It comes as Prime Minister Boris Johnson attempts to tackle an outbreak of a new strain of Covid-19 that scientists say appears to be spreading more quickly than the previous strain. Several towns and cities in the country have been placed under the new highest Tier 4 restrictions in an effort to slow its spread.
On Sunday last week, the UK recorded its highest ever daily rise in Covid-19 infections as 35,928 people tested positive for the virus.
At the time of writing, there were 215 daily deaths recorded within 28 days of a positive test on Monday, bringing the total number of fatalities reported in this way to 67,616.
In addition, the number of deaths with Covid-19 on the death certificate rose to 76,287.
According to Professor David Spiegelhalter, both numbers are higher than the total number of civilians killed in the UK during the Second World War.
Speaking to BBC Newsnight on Monday, the Cambridge University professor said: “I was quite surprised to see that more people have been killed by Covid in the last nine months in the UK than civilians were killed in the UK during the Second World War.
“64,000 were killed in six years – we’ve had more than that who have died from Covid.”
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He suggested the same process could be applied today and highlighted the disproportionate impact of the Covid-19 pandemic on certain groups.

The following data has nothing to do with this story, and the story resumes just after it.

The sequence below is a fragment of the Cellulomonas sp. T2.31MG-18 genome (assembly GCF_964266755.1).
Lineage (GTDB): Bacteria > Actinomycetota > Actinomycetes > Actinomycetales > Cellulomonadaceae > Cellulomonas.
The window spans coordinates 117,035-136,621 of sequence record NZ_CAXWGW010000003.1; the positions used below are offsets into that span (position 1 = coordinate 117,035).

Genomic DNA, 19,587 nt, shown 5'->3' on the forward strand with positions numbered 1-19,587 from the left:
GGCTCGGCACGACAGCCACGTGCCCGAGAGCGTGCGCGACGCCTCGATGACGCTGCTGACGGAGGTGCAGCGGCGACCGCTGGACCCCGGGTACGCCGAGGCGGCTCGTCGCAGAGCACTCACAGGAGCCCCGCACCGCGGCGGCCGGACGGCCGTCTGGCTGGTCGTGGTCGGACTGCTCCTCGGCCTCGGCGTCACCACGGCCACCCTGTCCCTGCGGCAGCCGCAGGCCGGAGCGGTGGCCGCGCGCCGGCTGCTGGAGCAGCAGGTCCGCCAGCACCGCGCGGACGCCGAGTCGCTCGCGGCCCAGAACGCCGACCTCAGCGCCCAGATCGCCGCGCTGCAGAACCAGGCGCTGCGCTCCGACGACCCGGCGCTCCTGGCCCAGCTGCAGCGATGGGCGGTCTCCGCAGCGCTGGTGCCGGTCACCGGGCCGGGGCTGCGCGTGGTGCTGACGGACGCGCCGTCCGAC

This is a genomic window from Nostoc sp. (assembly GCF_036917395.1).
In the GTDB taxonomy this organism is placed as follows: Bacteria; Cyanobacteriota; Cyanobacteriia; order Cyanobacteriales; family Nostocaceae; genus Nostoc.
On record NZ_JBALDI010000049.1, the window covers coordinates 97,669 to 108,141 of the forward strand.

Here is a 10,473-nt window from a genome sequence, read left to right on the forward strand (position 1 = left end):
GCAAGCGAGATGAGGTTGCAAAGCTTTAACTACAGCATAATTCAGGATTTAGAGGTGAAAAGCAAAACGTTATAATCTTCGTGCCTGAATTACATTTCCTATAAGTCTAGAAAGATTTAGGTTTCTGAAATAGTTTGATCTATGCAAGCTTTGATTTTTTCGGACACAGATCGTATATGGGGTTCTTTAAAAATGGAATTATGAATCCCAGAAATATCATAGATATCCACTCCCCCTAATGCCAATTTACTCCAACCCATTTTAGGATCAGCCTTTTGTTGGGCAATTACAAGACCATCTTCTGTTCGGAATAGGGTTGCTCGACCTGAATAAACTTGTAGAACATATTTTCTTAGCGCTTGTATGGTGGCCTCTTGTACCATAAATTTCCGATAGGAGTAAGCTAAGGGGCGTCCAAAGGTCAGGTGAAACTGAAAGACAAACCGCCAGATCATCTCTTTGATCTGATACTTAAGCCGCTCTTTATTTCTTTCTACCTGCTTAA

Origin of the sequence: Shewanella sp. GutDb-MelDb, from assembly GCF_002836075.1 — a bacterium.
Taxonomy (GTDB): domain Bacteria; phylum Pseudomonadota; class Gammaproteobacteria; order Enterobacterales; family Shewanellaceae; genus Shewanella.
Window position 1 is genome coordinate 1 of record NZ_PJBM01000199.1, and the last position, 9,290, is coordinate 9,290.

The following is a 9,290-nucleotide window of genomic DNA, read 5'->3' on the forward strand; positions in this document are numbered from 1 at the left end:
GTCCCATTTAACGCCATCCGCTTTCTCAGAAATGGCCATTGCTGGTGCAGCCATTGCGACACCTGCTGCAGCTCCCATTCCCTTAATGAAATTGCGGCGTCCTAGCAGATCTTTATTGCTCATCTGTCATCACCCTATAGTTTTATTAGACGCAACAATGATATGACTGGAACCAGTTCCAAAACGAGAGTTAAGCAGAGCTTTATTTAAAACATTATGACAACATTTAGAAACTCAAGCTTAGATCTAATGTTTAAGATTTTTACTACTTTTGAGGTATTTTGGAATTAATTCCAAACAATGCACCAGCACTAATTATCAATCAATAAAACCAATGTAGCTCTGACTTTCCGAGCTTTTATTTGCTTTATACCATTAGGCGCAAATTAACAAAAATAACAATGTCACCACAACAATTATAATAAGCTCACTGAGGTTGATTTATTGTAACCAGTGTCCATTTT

The mathematics expert said: “As we’ve heard, in this pandemic, the suffering has not been uniform; ethnic communities and deprived communities have not just experienced more illness and death, but [also] in terms of the economic and educational harms.
“Again, speaking completely personally, I hope that – just as following World War II – we might see some of the spirit of Beveridge and maybe ‘levelling up’ might be more than just a slogan.”
However, analysts say the emergence of a new Covid-19 strain is set to delay the UK’s post-pandemic economic recovery efforts.
It comes as Chancellor Rishi Sunak is coming under pressure to provide even more support to UK businesses and workers amid a fresh wave of restrictions to limit the spread of Covid-19 and the new strain.
Speaking of the new restrictions, which are set to extend through Christmas and New Year celebrations, shadow chancellor Anneliese Dodds said the announcement had “plunged many businesses into chaos”.
She added: “Yet in these difficult times the chancellor is nowhere to be seen”.
Ms Dodds claimed Mr Sunak could use £2 billion in unused aid that had originally been granted to supermarkets but was eventually returned to the Treasury.